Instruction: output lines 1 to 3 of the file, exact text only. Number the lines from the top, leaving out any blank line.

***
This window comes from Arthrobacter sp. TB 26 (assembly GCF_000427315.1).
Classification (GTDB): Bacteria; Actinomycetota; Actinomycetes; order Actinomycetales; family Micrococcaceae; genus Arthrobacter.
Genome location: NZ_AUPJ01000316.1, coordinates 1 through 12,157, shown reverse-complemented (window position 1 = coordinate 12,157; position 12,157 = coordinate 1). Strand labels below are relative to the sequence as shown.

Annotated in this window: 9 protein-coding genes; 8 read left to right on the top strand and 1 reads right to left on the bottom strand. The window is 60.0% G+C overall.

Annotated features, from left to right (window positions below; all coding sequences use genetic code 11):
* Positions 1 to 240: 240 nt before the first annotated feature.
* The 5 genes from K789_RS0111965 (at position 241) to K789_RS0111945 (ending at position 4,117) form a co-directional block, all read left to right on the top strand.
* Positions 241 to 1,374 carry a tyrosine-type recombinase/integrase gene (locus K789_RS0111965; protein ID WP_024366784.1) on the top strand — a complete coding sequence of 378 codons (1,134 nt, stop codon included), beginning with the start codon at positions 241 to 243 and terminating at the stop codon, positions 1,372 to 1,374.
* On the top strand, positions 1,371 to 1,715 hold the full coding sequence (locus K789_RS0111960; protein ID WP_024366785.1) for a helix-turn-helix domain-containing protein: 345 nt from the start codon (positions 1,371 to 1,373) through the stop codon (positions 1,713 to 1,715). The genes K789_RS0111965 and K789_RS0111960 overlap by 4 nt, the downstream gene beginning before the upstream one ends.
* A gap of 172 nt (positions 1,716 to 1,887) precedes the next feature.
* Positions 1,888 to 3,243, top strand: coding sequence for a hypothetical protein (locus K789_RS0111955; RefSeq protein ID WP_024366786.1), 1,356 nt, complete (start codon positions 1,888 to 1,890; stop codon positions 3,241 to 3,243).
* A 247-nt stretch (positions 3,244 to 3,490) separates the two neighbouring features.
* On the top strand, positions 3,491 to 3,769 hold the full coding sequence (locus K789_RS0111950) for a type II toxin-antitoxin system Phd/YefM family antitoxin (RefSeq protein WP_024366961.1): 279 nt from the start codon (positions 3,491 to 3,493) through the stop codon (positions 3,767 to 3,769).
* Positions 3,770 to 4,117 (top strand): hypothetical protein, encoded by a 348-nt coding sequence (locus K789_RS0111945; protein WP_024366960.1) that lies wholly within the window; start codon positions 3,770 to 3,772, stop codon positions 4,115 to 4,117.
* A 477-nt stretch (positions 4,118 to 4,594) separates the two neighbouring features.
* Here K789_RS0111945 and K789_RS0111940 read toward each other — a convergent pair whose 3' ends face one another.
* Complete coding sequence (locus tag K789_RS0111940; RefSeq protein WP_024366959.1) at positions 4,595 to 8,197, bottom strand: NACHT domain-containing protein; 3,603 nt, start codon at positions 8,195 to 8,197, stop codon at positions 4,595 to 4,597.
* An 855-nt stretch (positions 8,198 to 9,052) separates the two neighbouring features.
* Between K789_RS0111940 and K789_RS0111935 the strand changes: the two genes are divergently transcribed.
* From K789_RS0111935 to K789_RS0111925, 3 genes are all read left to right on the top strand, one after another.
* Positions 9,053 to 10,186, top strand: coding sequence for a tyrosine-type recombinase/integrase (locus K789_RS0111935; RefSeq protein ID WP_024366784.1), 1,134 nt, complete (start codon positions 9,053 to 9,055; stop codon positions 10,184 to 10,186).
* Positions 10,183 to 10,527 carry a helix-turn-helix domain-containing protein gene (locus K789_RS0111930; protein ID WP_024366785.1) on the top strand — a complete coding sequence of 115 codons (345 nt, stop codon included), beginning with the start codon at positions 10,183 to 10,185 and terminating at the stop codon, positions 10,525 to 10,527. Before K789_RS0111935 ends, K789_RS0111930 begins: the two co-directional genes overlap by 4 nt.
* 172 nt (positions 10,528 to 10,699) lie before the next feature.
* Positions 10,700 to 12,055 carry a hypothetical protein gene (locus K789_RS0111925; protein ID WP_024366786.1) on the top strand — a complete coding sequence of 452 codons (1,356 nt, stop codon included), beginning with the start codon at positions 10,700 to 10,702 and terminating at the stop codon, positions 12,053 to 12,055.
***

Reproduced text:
This window comes from Arthrobacter sp. TB 26 (assembly GCF_000427315.1).
Classification (GTDB): Bacteria; Actinomycetota; Actinomycetes; order Actinomycetales; family Micrococcaceae; genus Arthrobacter.
Genome location: NZ_AUPJ01000316.1, coordinates 1 through 12,157, shown reverse-complemented (window position 1 = coordinate 12,157; position 12,157 = coordinate 1). Strand labels below are relative to the sequence as shown.